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Waterboy77,


You'll not have to worry about how close the Mackie C200 are to the AT screen You can have them right up against it and you won't get any movement. The ports are plenty big on the Mackie C200 and I've never seen them move my screen even though they are right up against the AT fabric. Also you'll likely cross them over at 80hz or there abouts - and you'll probably never see the 10" driver move much at all - even at reference levels.


You will want to toe the Mackie C200 in. I personally like them aimed at the center seat position.


I'm still happy with these Mackie C200 --- with Audyssey mutiXT32 engaged and for the price I don't know how you could really beat them - even with DIY. Street price is $170 shipped at nearly any bigbox movie store with the recurring 15% off coupons that are generally available on any given holiday.


I got compliments on them from some of the KC home theater crawl folk. They far outperform their pricepoint, and excel for a very inexpensive cinema speaker. I've been around the block on the home theater electronics circuit and found I think a practical and reasonably inexpensive setup like the Mackie C200 really delivers to levels, and beyond, that general enthusiasts seek. Yes there are better speakers, and some might want or need more --- assuming the requirements of above reference listening -- that's fun for a quick demo --- but really I'm never going to listen to a full movie that loud. (at least I don't think so) :) If money was no object, then something like JTR would be my absolute go to (something like @dlbeck's theater with all JTR speakers is nothing short of phenomenal)---- but if funds aren't unlimited, I'm satisfied with where I landed on the price to performance scale.


When @Scott Simonian visited from CA for the recent KC Home Theater tour, he and @Luke Kamp, and I , and a friend of Luke's watched Gravity at -3dB from Reference and that's the loudest I've actually ever watched a full length movie in my theater. I thought the sound was great and didn't notice a single weakness from the speakers the entire movie. The center channel voices sounded crystal clear - no small boxy sound that typically spews from inexpensive or overdriven speakers. I have no reason to listen to a movie louder than that. In fact, though it was fun and sounded great, I typically wouldn't even listen that loud -- preferring more like -12dB as my typical go to volume --- of course with the subwoofers running 6-15dB hot - depending on the movie. When a scene that is really cool arrives, sometimes I'll rewind and pump the volume -- but for the full - movie -- I don't need it at reference levels.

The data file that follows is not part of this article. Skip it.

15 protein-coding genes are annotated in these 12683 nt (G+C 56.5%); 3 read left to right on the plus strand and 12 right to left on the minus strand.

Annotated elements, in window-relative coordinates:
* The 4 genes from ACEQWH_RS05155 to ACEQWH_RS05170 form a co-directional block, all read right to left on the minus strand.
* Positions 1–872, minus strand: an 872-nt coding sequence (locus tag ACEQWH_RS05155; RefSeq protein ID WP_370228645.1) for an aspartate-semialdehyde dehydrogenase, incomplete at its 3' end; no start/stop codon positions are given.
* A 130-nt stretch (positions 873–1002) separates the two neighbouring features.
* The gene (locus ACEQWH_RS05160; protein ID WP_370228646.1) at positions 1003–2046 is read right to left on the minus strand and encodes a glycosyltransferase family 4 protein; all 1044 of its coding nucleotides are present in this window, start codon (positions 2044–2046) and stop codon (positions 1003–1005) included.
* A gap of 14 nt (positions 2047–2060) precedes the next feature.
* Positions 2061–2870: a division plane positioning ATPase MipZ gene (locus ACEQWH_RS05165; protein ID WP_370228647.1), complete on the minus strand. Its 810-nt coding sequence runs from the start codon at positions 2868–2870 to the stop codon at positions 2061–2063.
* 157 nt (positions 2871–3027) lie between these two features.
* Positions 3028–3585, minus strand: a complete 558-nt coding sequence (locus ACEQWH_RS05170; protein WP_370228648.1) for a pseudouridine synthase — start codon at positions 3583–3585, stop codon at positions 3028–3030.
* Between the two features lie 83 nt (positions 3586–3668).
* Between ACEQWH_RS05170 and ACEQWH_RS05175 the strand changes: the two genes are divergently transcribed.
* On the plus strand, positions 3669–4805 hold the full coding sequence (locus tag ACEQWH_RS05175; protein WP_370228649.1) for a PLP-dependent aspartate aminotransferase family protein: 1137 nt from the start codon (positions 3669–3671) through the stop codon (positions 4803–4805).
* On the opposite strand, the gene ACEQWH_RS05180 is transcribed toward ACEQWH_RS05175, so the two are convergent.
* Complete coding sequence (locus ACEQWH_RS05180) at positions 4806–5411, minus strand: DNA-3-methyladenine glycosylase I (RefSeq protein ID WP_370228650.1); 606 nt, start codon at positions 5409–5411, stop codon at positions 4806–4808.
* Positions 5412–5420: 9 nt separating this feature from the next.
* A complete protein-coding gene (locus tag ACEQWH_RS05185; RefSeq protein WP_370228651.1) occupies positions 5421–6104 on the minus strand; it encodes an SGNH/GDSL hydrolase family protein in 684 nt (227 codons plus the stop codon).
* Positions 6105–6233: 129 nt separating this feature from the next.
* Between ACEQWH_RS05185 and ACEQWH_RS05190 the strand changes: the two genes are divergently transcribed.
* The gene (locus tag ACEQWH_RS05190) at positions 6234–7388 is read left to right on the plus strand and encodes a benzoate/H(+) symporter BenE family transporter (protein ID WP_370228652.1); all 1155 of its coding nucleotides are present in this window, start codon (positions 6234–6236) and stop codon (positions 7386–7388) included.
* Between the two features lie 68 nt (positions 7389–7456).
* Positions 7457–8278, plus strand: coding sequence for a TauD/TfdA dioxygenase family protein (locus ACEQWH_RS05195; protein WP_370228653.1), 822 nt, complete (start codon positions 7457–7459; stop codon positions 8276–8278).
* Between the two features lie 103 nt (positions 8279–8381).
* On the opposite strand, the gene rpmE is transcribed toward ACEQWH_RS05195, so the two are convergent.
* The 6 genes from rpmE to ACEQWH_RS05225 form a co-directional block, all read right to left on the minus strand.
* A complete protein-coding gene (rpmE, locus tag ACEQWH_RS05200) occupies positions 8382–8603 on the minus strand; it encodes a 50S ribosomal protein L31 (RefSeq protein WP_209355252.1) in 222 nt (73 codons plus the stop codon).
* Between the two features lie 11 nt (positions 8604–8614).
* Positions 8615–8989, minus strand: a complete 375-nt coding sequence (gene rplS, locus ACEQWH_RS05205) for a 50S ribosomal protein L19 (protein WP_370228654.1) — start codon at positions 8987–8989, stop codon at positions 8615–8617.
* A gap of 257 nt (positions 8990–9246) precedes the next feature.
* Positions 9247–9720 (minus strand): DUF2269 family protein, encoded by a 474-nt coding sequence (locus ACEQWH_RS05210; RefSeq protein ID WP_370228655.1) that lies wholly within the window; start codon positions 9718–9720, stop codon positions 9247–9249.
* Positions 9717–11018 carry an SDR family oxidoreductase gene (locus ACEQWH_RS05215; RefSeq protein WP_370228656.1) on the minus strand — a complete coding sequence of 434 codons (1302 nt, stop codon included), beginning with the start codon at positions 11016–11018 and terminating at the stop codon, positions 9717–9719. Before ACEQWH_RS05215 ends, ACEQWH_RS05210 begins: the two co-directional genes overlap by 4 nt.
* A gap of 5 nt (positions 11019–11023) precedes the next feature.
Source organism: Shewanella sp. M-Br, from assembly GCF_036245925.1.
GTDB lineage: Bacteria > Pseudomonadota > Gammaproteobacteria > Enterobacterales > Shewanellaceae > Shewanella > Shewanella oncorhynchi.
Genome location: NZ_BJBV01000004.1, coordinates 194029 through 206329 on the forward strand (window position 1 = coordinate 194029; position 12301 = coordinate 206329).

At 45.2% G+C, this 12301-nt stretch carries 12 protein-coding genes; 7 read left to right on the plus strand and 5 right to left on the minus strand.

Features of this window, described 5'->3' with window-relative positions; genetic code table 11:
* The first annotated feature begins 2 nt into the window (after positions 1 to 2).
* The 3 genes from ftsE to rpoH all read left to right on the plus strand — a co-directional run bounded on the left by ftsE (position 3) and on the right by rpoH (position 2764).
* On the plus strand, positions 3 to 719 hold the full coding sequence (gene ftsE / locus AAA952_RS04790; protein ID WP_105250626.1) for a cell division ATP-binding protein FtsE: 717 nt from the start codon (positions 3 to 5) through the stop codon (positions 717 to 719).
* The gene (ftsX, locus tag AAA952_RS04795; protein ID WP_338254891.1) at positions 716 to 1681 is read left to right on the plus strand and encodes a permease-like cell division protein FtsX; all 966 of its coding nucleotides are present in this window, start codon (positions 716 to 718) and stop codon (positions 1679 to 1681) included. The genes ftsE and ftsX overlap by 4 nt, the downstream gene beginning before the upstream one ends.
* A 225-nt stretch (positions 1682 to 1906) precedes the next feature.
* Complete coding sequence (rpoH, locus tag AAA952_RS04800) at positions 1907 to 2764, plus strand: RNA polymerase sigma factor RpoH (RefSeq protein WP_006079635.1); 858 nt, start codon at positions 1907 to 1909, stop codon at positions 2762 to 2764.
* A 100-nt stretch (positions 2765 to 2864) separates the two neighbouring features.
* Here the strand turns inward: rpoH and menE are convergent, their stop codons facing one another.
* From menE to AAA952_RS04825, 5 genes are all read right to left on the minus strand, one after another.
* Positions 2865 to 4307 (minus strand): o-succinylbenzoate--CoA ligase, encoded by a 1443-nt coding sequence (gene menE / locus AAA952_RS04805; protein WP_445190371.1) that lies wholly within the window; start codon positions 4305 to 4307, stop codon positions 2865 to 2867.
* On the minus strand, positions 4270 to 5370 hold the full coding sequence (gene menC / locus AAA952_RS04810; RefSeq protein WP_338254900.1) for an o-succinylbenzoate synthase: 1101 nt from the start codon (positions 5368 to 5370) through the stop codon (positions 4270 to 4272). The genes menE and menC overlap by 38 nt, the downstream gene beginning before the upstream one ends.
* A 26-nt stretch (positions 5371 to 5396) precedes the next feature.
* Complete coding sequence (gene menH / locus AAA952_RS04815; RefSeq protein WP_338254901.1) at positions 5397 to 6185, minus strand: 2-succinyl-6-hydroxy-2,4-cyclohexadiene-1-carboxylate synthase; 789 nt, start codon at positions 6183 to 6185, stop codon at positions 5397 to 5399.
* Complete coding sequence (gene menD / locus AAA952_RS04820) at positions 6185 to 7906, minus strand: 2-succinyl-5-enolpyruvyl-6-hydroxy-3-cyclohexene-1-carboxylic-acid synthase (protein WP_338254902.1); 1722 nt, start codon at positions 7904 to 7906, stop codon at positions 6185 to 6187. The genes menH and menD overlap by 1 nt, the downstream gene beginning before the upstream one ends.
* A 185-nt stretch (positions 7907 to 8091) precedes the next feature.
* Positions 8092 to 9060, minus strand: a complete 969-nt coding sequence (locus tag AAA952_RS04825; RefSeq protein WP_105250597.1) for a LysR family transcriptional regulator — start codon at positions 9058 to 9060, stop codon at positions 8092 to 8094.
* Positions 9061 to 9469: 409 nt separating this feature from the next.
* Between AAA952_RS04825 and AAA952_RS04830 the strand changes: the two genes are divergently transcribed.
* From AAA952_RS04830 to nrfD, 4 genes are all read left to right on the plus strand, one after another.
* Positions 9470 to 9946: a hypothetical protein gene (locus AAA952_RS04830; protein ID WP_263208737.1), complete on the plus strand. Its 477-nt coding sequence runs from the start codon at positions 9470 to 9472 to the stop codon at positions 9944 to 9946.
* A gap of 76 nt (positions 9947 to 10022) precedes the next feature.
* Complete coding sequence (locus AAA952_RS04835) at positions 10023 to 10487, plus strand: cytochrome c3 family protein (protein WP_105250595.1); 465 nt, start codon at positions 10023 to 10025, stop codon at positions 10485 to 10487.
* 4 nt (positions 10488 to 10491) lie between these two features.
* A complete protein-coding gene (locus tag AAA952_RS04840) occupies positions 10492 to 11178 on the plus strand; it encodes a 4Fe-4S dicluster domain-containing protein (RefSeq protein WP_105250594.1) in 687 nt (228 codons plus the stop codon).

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I think professional design services yield benefit.
So do capable speakers, and all the more for capable subwoofers.

However, I think that with just some homework and reading on the forums (something you seem willing to do) you can derive a enjoyable experience without the expense of professional services. (not that professional services don't have their place)

We recently hosted a KC home theater crawl with five different hosts in greatly differing rooms and with greatly differing costs of equipment/room. Two were professionally designed and setup, three were not - I enjoyed each and every room on the crawl.


Craig John implemented a dead front, live back room design, and it remains, perhaps, my favorite room treatment for sound of those I've visited.

As for drop ceiling. Look long and hard at Certainteed Theater Black F tiles. They work EXCELLENTLY, 3% light reflectivity, and .75 NRC. Put R30 pink fluffy above them in the floor joists and you'll have a much higher NRC. They don't rattle either like typical white drop ceiling tiles. My original white ceiling tiles rattled like mad everytime the bass hit. My certainteed tiles are silent. No changes to the grid. If I had to describe them, they are basically OC703 tiles with a light absorbing black material on one side.